How to Present Your Project at a Maker FaireNovember 15, 2015 by Jason Poel Smith
Each year over a million people attend Maker Faires around the world, but few people get a chance to present at one. I'm going to share a little about my experience presenting at my local Barnes and Noble Mini Maker Faire so makers everywhere can learn how to be better presenters.
Want fame and fortune? Become Kanye West. Want to have a great time at a Maker Faire? Become a presenter!
This last weekend, thousands of people attended Mini Maker Faires at Barnes and Noble stores around the country. Attendees had the opportunity to see demonstrations of the high tech gadgets, meet prominent makers, and participate in hands-on workshops. While over a million people attend Maker Faires each year, relatively few people get the opportunity to be a presenter at one, so I'm going to share a little about what it is like to present a project at a Maker Faire.
Preparing for the Maker Faire
When preparing for a Maker Faire, the first thing that you need to do is build a cool project that you can share. You can make any kind of DIY project that you want: an autonomous robot, a bicycle-powered music system or even a fire breathing modern art sculpture. The important part is that it is something you are excited to share with other makers. This enthusiasm to share what you make is what drives the maker movement.
Once you have a cool project, you are ready to find a Maker Faire. There are hundreds of Maker Faires around the world each year. So just go to the Maker Faire website and find one near you, then fill out the application for presenters.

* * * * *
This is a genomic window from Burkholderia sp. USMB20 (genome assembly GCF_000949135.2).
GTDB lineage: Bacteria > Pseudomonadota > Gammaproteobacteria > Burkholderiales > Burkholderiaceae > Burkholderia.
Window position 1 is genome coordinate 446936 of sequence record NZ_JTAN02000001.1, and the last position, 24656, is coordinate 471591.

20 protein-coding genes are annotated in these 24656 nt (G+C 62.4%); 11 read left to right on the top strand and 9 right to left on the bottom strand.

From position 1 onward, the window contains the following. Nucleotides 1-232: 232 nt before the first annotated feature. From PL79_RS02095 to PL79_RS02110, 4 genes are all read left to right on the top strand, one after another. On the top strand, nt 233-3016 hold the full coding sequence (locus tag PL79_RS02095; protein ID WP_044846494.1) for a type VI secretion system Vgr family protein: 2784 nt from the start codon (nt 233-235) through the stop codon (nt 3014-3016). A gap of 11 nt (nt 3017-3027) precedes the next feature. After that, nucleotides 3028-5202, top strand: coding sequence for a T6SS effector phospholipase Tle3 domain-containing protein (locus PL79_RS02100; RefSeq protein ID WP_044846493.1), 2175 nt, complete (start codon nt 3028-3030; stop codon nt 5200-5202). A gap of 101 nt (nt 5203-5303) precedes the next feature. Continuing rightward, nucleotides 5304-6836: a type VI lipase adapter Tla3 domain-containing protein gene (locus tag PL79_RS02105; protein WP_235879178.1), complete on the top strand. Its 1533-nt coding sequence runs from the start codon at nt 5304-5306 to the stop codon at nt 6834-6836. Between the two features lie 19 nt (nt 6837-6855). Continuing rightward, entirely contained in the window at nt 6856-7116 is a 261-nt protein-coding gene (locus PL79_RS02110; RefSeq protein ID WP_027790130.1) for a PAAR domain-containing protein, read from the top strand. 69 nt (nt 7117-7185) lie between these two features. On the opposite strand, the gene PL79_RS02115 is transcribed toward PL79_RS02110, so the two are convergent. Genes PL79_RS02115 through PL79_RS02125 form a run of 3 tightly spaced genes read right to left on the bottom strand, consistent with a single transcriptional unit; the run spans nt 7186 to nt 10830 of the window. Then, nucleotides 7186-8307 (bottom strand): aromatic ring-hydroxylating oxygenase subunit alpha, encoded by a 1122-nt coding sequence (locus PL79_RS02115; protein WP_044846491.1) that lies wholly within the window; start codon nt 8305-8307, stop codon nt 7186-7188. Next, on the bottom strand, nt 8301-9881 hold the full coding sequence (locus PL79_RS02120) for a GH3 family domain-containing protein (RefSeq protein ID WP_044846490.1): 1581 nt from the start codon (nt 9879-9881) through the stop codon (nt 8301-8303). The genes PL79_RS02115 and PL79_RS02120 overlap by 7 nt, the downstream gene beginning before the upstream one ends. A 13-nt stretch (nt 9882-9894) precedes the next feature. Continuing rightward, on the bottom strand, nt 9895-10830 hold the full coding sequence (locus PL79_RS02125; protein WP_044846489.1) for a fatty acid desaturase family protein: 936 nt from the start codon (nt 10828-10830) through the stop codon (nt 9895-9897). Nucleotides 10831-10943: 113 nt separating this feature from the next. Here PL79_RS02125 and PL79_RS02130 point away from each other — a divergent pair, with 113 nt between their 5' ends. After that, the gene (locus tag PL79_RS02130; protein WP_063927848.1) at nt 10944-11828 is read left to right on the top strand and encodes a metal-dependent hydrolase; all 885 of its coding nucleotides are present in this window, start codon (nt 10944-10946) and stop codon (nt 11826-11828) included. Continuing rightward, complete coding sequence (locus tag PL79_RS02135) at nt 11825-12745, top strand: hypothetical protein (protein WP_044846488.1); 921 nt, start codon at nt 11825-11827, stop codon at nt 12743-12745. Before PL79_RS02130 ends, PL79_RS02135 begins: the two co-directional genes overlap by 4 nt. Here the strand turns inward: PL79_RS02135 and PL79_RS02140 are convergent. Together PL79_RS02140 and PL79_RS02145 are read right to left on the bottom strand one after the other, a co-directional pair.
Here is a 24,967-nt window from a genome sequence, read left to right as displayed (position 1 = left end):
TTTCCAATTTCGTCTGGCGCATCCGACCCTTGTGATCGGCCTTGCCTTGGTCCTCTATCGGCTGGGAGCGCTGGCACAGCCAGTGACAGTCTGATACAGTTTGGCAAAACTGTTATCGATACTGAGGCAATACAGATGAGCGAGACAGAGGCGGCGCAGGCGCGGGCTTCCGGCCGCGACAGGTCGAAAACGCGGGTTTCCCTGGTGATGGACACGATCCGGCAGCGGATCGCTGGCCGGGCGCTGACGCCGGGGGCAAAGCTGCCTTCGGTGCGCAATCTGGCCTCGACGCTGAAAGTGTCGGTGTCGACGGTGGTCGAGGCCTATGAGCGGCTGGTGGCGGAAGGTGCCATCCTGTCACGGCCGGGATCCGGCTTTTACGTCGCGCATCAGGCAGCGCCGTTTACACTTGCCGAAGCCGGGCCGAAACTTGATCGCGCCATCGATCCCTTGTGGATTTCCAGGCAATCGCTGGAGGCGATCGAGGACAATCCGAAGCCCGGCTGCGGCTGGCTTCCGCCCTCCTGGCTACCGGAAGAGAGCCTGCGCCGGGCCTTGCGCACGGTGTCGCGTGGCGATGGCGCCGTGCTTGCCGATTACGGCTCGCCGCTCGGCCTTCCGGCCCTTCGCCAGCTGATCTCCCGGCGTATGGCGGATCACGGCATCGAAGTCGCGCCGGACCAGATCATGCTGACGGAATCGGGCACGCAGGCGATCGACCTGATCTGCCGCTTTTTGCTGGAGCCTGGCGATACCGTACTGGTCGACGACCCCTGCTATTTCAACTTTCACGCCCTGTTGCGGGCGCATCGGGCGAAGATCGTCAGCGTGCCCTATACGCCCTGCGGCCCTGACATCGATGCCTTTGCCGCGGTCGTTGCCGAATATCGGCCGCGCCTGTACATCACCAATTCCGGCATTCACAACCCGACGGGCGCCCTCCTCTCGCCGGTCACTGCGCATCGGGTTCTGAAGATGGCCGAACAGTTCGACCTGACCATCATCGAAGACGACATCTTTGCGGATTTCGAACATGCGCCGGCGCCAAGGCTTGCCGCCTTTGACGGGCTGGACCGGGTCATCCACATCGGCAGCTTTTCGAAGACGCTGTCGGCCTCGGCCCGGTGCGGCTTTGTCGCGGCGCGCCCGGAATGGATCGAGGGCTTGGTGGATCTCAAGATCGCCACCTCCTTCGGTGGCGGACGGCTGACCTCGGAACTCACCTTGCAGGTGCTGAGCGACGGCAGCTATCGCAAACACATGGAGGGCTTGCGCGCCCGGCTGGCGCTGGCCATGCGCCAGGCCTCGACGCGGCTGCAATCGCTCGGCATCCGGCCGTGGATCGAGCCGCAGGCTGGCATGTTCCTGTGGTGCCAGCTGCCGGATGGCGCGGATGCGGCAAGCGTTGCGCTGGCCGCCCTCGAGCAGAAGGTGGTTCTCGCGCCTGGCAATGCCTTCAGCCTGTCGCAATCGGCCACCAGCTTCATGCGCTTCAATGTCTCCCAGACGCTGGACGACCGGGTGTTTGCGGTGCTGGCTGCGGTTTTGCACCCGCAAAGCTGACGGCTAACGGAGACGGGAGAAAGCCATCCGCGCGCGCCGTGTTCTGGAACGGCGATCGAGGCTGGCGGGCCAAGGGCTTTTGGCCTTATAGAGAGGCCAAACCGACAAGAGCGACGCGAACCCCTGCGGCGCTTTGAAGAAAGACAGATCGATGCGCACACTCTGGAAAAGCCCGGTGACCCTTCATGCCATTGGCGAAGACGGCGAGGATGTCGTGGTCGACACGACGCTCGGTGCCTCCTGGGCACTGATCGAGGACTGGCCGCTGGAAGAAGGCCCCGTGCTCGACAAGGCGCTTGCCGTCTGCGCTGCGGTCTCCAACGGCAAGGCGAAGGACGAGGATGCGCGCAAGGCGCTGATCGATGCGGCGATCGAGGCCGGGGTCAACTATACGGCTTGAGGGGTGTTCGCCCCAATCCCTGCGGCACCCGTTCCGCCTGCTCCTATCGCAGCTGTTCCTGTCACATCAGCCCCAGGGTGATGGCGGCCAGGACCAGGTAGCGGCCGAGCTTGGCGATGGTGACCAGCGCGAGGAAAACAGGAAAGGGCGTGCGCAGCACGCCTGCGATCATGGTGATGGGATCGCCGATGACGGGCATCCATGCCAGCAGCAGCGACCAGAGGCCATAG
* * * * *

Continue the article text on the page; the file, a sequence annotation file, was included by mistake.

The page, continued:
When it gets closer to the Maker Faire, the organizers of the Maker Faire will get in touch with you. You will get assigned a time to present and a table where you can set up your project.
The Day of the Maker Faire
On the day of the Maker Faire, show up early so that you have plenty of time to set up. Before you settle in at your table, I recommend taking a quick look around so that you know what other presenters and activities are at the faire. That way you can recommend other activities to people who come to talk to you.
Next, set up your project at your table. I was presenting my project on how to control appliances with a TV remote. I also had a few of my other projects on display for people to look at. Once you're all set up, just stand behind your table, look friendly, and wait for some curious maker to walk up to your table.
Interacting with Other Makers
Maker Faires are a place where everyone can come together and share their common enthusiasm for making. Interacting with other makers is the best part of any Maker Faire. You may have anywhere from one to one thousand people come up to talk to you, but no matter how many people show up, you're guaranteed to have a great experience.
Speaking at a Maker Faire, you'll have a chance to share your ideas with people who share your interests and also get useful feedback on your project. You can inspire others and be inspired by them in return. It's especially fun when you get to interact with younger makers and help encourage the next generation of engineers, inventors and artists.
Enjoy the Maker Faire
When you are done with your presentation, stick around and enjoy the rest of the Maker Faire. There are tons of workshops and activities that you can participate in along with everyone else. Go talk to the local robotics club. Check out the LEGO table. Sit in on someone else’s presentation. Make the most out of the rest of the day.
I love attending Maker Faires and I had a great time presenting my own projects. I would highly recommend it to anyone who likes to share what they make. So find a Maker Faire near you and get involved!